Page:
I hate math. I’ve always hated math. The irony of my being an accountant is not lost on me however, and I can only argue the point that while I do work with numbers on a daily basis, it’s not really math. It’s easier. It’s tangible. I have a calculator. It has a tape. Ask me to calculate the amortization of a fixed asset over 36 months. No problem. You want to see YTD PTOI? Sure, here you go. What I cannot fathom is why anyone would enjoy studying say, differential calculus. Or linear algebra. Or any derivatives thereof. The thought alone gives me hives. I’m sure both play very important roles in the development of rocket ships and ergonomic toilets and stuff, but my advanced math career ended in highschool, and that’s where it shall remain. Forever.
Science on the other hand, I like. Biology, chemistry, and yes, even physics. I know some would argue that I should hate physics based on my aforementioned revulsion to all things math, but I’ve come to realize that physics has practical application.
Take, for example, Newton’s Laws of Motion. Physicist or not, anyone can apply these theorem to the world around them. Consider the next time you help a friend move. The couch won’t pick itself up, (the first law). Your other so-called friend is a no-show, so you’re now left to lug it up 4 flights of stairs alone, thereby causing you to sweat profusely and use muscles you didn’t even know you had, (the second law). And finally, as you near the top, the couch slips from your grasp, topples down the stairs, and smashes through the wall of a third floor apartment, scaring the crap out of the little old lady who lives there, (the third law). Note: though not based on any scientific formulae, Murphy’s Law could also be applied to this scenario.
In a recent study however, I’ve determined that Newton’s Laws can also be applied in the workplace. The laws encompass the reactions of objects to external forces, the same can be said of individuals at work, in an office for example. Findings are published below.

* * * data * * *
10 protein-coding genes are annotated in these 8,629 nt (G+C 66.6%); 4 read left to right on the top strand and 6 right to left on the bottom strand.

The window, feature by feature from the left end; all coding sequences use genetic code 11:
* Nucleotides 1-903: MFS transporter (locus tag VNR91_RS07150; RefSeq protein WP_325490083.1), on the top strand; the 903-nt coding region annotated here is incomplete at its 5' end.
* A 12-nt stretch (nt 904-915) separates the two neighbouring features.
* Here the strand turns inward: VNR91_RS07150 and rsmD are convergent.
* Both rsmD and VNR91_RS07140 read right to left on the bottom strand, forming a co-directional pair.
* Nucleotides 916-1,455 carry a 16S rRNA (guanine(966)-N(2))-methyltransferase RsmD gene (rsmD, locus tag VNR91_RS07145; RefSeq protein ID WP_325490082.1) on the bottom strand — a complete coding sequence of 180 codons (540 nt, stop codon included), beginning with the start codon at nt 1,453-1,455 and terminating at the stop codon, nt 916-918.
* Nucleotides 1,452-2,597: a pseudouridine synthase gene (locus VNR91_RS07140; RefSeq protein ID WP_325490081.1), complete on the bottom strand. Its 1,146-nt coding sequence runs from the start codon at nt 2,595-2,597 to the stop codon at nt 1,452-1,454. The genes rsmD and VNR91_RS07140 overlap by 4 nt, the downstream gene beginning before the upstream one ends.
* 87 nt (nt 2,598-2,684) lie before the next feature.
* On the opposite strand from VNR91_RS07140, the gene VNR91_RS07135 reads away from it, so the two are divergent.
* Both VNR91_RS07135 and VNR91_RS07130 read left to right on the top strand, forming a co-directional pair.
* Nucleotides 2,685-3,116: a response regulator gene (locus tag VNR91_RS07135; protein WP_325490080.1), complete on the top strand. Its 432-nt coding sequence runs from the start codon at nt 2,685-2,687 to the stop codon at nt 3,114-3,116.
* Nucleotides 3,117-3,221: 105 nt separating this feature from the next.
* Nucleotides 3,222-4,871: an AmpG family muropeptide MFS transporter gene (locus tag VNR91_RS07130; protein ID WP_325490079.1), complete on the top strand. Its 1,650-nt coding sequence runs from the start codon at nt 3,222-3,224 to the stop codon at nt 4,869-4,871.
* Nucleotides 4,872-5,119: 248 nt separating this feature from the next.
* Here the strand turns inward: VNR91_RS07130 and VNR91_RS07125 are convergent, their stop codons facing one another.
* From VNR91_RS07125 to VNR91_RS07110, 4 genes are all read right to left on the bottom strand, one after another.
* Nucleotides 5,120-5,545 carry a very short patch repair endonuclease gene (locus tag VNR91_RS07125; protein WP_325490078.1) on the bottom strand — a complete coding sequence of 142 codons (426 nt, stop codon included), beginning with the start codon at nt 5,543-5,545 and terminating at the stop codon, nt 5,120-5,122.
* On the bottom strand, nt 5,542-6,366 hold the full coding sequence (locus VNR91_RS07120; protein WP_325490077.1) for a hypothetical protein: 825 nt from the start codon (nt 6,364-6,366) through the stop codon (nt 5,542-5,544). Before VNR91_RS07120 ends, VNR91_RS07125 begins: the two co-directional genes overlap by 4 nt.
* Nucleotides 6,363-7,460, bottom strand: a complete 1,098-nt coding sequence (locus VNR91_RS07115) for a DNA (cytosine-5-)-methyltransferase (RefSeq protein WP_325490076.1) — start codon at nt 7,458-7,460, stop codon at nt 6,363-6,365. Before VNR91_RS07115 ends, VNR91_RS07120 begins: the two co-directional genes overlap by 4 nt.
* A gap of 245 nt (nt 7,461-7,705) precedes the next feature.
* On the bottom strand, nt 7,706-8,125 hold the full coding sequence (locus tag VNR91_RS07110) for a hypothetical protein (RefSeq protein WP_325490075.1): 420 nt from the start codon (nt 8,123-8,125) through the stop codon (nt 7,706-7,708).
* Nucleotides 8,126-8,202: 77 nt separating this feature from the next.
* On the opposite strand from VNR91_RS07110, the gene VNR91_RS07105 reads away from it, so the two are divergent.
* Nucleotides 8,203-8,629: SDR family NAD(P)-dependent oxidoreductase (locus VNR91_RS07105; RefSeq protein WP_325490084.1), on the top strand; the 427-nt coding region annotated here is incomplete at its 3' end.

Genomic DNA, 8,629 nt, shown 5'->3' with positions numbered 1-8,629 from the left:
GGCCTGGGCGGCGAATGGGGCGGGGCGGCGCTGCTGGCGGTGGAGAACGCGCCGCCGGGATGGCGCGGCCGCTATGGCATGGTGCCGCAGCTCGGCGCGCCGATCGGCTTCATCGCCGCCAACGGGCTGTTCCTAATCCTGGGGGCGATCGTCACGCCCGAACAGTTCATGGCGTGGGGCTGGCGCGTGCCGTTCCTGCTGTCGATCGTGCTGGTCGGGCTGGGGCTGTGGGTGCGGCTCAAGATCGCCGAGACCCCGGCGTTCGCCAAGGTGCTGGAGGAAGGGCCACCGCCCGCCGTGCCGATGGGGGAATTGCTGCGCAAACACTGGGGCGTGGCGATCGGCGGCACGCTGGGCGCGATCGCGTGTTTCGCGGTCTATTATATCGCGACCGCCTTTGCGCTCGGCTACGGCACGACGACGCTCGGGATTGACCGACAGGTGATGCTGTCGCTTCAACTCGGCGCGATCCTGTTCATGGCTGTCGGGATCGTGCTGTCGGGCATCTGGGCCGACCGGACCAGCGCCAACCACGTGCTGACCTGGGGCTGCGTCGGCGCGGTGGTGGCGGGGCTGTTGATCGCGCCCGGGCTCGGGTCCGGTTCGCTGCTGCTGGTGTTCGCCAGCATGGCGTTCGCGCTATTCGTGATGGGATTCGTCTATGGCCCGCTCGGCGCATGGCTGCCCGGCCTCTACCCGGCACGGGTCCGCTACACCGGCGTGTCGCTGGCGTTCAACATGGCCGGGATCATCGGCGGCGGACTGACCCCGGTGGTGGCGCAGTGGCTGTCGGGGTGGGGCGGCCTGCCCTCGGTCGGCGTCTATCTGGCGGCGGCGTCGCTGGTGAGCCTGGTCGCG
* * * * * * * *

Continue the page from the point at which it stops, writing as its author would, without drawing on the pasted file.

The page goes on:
Newton’s first law states that an object in a state of rest will remain in that state unless an external force is applied. Similarly, a lazy colleague will continue to be lazy, unless otherwise motivated by the time of day. In this case, the object is the lazy colleague and the external force is a clock changing to 4 pm. Until those three digits are displayed, the subject in question will remain in a semi-vegetative state doing as little as possible to justify a paycheck. The only variant to this behaviour was observed when the individual was asked to perform a duty outside the scope of their normal job function, such as answering an email or retrieving a document, (this is the force), prompting the individual to walk over to another coworker’s desk and proceed to bitch for 30 minutes about how busy they are.
The second law: F=ma or Force = mass x acceleration. The change in the velocity of an object is directly proportional to the amount of force applied and inversely proportional to the object’s mass. Examining another individual in a leftover-goodies-from-a-meeting type scenario, the speed (a) at which the object (m) walks is directly proportional to the number of goodies remaining on the tray, in which case the object’s greed (F) is the driving force. If there is only half a sandwich and a pickle remaining, the velocity increases exponentially, giving the individual a greater chance at procuring the lone morsel. Most instances of the second law in action involved free food of some sort. Future study being planned to determine the salivary flow rate to free food ratio of colleagues when a lunch tray goes by.
For every action, there is an equal and opposite reaction. This is Newton’s third law. A bird pushes the air down while in flight and the air pushes back on the bird, keeping it aloft. Similarly, an individual who is asked to take on a new task will blatantly refuse the additional duties. The more they are asked, the more the individual will protest. This was also accompanied by acts of belligerence. Conversely, the subject making the request to the individual, will provide perfect example of the law in effect whilst beating their head against a wall. (All damage to office property was repaired prior to the conclusion of this study).
There are many scenarios in the same environment that would also qualify. Any technical difficulties with a jammed photocopier, and the clearing thereof, could encompass any or all of the three laws. Slapping your coworker, (see previous blog posting “Catharsis”), displays a good example of law number 3. The amount of force that needs applied to a heavy stack of paperwork when carrying it to the shredder; laws 1 and 2. Practical application at its finest.
In conclusion, (because my teachers always said that lab reports always have to follow the proper structure), the laws of motion are in evidence all around us. My workplace was the perfect environment to see them in action, but any working environment could be substituted for an office.
As for my career as a physicist, I’m afraid this is where it ends. There will be no Nobel prize in my future. But more importantly, I’ve realized something about myself. I’d much rather study inanimate objects. They’re far less annoying.